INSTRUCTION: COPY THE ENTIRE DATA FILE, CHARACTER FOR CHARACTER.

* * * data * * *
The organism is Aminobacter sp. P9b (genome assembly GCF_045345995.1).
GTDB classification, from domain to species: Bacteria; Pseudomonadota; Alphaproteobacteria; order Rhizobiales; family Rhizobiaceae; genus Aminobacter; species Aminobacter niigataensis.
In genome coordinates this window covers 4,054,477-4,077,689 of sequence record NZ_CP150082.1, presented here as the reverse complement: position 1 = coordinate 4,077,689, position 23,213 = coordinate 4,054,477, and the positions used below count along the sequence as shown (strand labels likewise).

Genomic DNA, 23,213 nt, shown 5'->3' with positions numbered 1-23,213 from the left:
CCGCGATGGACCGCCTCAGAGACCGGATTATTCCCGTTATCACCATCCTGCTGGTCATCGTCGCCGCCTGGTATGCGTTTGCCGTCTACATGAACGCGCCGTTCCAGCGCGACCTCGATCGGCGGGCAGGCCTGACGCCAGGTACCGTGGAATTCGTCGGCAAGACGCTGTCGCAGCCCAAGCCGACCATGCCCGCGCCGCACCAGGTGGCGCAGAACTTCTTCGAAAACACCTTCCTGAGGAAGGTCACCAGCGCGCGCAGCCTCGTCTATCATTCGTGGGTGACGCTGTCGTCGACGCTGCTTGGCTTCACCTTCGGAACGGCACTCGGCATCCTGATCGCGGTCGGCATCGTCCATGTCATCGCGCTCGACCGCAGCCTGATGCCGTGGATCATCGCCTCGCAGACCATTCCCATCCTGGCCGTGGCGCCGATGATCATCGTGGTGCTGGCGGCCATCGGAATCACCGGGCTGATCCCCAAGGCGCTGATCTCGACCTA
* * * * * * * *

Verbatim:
The organism is Aminobacter sp. P9b (genome assembly GCF_045345995.1).
GTDB classification, from domain to species: Bacteria; Pseudomonadota; Alphaproteobacteria; order Rhizobiales; family Rhizobiaceae; genus Aminobacter; species Aminobacter niigataensis.
In genome coordinates this window covers 4,054,477-4,077,689 of sequence record NZ_CP150082.1, presented here as the reverse complement: position 1 = coordinate 4,077,689, position 23,213 = coordinate 4,054,477, and the positions used below count along the sequence as shown (strand labels likewise).

Genomic DNA, 23,213 nt, shown 5'->3' with positions numbered 1-23,213 from the left:
CCGCGATGGACCGCCTCAGAGACCGGATTATTCCCGTTATCACCATCCTGCTGGTCATCGTCGCCGCCTGGTATGCGTTTGCCGTCTACATGAACGCGCCGTTCCAGCGCGACCTCGATCGGCGGGCAGGCCTGACGCCAGGTACCGTGGAATTCGTCGGCAAGACGCTGTCGCAGCCCAAGCCGACCATGCCCGCGCCGCACCAGGTGGCGCAGAACTTCTTCGAAAACACCTTCCTGAGGAAGGTCACCAGCGCGCGCAGCCTCGTCTATCATTCGTGGGTGACGCTGTCGTCGACGCTGCTTGGCTTCACCTTCGGAACGGCACTCGGCATCCTGATCGCGGTCGGCATCGTCCATGTCATCGCGCTCGACCGCAGCCTGATGCCGTGGATCATCGCCTCGCAGACCATTCCCATCCTGGCCGTGGCGCCGATGATCATCGTGGTGCTGGCGGCCATCGGAATCACCGGGCTGATCCCCAAGGCGCTGATCTCGACCTA